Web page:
Even after we discount hard work and inherent intelligence as the basis of generous compensation packages, we are not quite done yet.
The next argument in favour of hefty bonuses presents incentives as a means of retaining the afore-mentioned talent. Looking at the state of affairs of the financial markets, the general public may understandably quip, “What talent?” and wonder why anybody would want to retain it. That implied criticism notwithstanding, talent retention is a good argument.
As a friend of mine illustrated it with an example, suppose you have a great restaurant thanks mainly to a superlative chef. Everything is going honky dory. 然后，, out of the blue, an idiot cook of yours burns down the whole establishment. 您, 当然, sack the cook’s rear end, but would perhaps like to retain the chef on your payroll so that you have a chance of making it big again once the dust settles. 真, you don’t have a restaurant to run, but you don’t want your competitor to get his hands on your ace chef. Good argument. My friend further conceded that once you took public funding, the equation changed. You probably no longer had any say over payables, because the money was not yours.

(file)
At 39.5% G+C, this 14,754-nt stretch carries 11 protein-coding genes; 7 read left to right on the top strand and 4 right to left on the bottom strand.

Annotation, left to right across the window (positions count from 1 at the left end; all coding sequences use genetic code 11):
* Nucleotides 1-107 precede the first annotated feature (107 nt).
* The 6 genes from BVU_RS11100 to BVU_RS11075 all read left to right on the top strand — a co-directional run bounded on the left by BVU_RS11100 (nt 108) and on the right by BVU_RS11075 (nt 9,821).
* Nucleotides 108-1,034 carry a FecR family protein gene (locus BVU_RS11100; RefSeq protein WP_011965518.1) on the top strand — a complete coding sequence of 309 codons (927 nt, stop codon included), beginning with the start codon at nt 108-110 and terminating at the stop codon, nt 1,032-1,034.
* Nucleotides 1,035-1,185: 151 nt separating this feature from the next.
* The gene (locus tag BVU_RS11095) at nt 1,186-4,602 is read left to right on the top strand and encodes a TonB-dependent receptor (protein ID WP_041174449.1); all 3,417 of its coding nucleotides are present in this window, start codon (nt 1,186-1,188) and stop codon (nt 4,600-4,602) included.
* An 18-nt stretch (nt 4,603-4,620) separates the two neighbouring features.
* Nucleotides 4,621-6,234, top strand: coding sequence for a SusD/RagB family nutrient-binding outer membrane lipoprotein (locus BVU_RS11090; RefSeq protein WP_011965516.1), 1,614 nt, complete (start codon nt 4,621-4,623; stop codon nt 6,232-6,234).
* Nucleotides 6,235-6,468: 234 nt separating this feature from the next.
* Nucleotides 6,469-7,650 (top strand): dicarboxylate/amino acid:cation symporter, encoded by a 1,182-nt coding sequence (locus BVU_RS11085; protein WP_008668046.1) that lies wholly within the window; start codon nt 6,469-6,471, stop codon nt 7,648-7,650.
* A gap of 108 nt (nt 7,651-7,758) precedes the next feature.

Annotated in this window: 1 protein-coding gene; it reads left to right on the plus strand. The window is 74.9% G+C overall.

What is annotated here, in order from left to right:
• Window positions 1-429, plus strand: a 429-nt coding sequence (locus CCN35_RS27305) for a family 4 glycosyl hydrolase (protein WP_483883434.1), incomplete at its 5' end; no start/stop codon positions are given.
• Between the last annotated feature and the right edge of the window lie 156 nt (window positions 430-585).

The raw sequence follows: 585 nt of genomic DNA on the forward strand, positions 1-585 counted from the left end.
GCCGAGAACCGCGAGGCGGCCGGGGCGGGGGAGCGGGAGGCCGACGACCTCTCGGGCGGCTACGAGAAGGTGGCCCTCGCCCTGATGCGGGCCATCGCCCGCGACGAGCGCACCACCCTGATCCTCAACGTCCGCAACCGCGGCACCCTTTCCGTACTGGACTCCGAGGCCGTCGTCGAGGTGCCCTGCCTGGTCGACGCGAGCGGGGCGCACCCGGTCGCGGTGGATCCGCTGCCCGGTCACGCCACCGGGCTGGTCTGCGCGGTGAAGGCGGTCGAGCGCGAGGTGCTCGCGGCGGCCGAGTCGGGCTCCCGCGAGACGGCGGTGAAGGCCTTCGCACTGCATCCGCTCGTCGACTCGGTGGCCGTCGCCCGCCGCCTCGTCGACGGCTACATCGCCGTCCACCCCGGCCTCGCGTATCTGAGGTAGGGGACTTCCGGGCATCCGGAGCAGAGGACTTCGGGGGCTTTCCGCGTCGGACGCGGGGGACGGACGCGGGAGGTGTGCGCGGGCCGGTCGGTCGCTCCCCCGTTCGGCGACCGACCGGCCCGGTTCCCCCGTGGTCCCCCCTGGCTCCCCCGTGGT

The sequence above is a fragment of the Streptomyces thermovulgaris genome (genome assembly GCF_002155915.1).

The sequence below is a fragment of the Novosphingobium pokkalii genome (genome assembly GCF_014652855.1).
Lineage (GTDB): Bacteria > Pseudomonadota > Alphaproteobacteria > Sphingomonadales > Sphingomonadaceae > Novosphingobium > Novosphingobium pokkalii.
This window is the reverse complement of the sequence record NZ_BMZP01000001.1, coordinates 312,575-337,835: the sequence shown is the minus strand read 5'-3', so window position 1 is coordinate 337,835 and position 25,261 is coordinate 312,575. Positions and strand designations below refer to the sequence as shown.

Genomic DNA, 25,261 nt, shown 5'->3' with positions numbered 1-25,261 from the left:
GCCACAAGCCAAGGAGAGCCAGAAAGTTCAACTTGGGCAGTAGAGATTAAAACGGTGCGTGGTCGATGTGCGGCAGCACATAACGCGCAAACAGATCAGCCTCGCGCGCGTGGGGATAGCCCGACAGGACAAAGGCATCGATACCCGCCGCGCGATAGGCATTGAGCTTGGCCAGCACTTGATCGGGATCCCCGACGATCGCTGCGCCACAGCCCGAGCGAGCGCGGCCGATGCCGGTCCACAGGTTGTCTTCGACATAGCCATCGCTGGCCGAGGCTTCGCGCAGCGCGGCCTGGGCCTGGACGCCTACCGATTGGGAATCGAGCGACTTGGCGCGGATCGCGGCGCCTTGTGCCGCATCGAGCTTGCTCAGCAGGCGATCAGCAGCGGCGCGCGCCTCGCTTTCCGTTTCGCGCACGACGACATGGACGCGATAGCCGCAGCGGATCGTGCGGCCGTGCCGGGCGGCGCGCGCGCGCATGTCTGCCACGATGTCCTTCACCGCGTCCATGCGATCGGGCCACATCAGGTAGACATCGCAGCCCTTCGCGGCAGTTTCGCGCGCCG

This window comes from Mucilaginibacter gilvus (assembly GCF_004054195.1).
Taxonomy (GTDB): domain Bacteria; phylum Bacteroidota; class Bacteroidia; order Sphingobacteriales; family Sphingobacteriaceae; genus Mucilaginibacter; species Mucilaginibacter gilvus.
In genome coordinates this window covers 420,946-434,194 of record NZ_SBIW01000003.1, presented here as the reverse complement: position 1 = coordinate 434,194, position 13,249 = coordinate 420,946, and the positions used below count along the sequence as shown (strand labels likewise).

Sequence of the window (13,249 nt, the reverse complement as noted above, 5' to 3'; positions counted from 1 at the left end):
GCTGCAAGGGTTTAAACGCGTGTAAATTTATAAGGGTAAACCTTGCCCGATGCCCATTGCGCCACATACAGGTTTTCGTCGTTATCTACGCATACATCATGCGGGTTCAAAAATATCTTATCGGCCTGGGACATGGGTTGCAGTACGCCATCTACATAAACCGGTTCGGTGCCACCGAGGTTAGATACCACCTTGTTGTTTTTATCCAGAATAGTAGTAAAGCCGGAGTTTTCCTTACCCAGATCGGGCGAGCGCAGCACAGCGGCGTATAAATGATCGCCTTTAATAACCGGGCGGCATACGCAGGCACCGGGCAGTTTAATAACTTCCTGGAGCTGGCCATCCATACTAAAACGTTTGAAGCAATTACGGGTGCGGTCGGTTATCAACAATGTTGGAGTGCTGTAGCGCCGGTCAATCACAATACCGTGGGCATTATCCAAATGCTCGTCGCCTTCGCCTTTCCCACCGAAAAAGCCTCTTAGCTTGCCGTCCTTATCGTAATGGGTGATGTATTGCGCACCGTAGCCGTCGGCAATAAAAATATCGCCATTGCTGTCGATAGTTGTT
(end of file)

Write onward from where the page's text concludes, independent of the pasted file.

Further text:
I think the equation changes for another reason as well. When all the restaurants in town are pretty much burned down, where is your precious chef going to go? Perhaps it doesn’t take huge bonuses to retain him now.